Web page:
Blame it on the Immigrants
Blame it on the Immigrants
Michele Malkin and fringe conservatives want to blame the financial crisis on immigrants. David Abromowitz shows the truth behind the flimsy facts.
Blame the subprime mess on immigrants? What’s next?
Breathe easy, Bear Stearns, Countrywide, shoddy rating agencies, easy-money Fed, high-pressure loan originators, and other titans of the financial world who aided and abetted selling tens of millions of anti-consumer subprime loans since 2001. The far right pundits have finally revealed who really is to blame for the near-ruin of our financial system: illegal immigrants!
You see, the mainstream media have all been trying to mislead us, talking about years of deregulation and other laissez-faire policies allowing subprime lending to explode and become nearly half of all new home mortgages by 2006.
With Tom Tancredo no longer running for president, Michele Malkin has stepped forward to set the record straight: “illegal immigration, crime-enabling banks, and open-borders Bush policies fueled the mortgage crisis.”
The shocking conclusive evidence? Apparently, a lot of Hispanics live in some of the places with high foreclosure rates.
Malkin first cites that recently nearly half of home mortgage loans to Hispanics were subprime loans. She also tosses out an unrelated statistic that one-quarter of subprime loans are in default (the figure is actually about 19 percent). But do these two statistics connect to lay blame on illegal immigrants—and in her mind, are all Hispanics undocumented workers?
And the loans in default—are those just the ones made to borrowers without immigration papers? Apparently the connection is so obvious that nary a shred of evidence is needed, we are just supposed to know that “it’s no coincidence.”
Never mind that the real data contradicts what we are all supposed to know.
An exhaustive study of 1.9 million subprime loans showed “roughly 56 percent went to non-Hispanic whites. Affluent borrowers, those with annual income at least 120 percent of their given area’s median income, meanwhile, took out more than 39 percent of the loans.” According to the same study, “Hispanics constituted 14 percent of the borrower community and received 20 percent of the subprime loans.”
In other words, the vast majority of borrowers getting subprime loans—and therefore most of those going into default—were not Hispanics, let alone illegal immigrants.
Consider a few of the high foreclosure rate states she conveniently forgets to mention. Michigan is one of the states with rampant foreclosures, but Hispanics make up less than 5 percent of the population. In Ohio—another state unfortunate enough to be in the top five or six foreclosure hot spots—Hispanics make up under 3 percent of residents.
Cause and effect are confusing topics, apparently. True, Hispanics and other minorities turned increasingly to subprime finance companies to get home loans that many of them could not find in the traditional home mortgage markets.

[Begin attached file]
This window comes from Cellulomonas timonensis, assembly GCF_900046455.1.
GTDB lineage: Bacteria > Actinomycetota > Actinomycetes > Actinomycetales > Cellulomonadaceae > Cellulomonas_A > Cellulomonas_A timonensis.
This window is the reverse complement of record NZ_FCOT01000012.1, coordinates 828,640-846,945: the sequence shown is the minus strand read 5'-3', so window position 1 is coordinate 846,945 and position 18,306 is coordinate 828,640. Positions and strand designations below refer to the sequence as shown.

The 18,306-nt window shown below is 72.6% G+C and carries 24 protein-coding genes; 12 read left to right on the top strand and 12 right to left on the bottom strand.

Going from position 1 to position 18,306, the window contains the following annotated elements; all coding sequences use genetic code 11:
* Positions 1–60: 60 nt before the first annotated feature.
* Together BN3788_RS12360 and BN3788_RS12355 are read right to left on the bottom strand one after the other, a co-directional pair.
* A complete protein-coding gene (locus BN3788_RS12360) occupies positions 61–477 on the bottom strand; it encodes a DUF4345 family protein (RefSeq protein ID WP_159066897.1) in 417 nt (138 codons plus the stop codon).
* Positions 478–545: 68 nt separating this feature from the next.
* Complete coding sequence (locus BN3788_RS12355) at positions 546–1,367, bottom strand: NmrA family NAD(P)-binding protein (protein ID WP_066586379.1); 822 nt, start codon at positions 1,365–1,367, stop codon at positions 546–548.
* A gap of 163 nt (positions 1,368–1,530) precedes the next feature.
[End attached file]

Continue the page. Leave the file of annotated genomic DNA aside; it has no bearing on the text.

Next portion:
Worse yet, as the Wall Street Journal has reported, over 60 percent of borrowers who ended up taking out subprime loans actually had credit scores that qualified them for fixed-rate, more consumer-friendly prime loans. Unscrupulous lenders were allowed by the current administration’s hands-off regulatory approach to prey on Hispanics and other communities traditionally poorly served by mainstream home mortgage lenders.
But aside from a few anecdotes of small-scale mortgage fraud and a five-year-old quote from an unnamed official, Malkin cites no real evidence that illegal immigrants made up any significant portion of the pool of subprime borrowers to begin with, nor that they are the primary group now in default or foreclosure.
Rather, as Forbes reports, upscale neighborhoods of seemingly well off, largely white borrowers are often foreclosure breeding grounds. Perhaps Malkin wants us to believe the maintenance crews are causing these affluent borrowers to default?
One of her most vivid claims is of advertisements in Spanish periodicals reading “Sin verificación de ingresos! Sin verificación de documento!”—which she tells us “loosely translates as, ‘Income tax forms are not required, nor are immigration papers.’”
Now, my high school Spanish is rusty, but that phrase really translates as: “No income verification! No documentation!”—an ad text that ran on a lot of English billboards, as well, in the wide open world of unregulated mortgage lending.
This predictable “blame the Hispanics” rhetoric would all be so laughable if we didn’t have an astoundingly dangerous economic situation rooted in plunging home values and foreclosures facing America today.
Several million American families have already been foreclosed on. Out of roughly 51 million families who still have mortgages, nearly 5 million are either in default or at the edge of foreclosure. Undoubtedly, some of these borrowers in trouble entered the country without documentation—but those peddling the myth that “illegals brought down the mortgage market” need some facts if they want us to believe there are millions of such borrowers.
At a time when serious economic remedies are needed, the right wing fringe wants to blame the immigrant workers for our market meltdown. This is a clever tactic if it gets some portion of the public to forget about the titans of industry who created the entire financial house of cards falling down around us. But you could deport every illegal immigrant with a defaulted mortgage and we would still have a national housing market crisis.
Many conservatives have been trying to shift the housing crisis blame to Fannie Mae and Freddie Mac—but that sleight of hand doesn’t hold up. Now Malkin tries to blame Hispanics and illegal immigrants into one blurred-together culprit. Anyone want to take a bet that before this is over, someone will find a way to blame it on gay marriage?
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David M. Abromowitz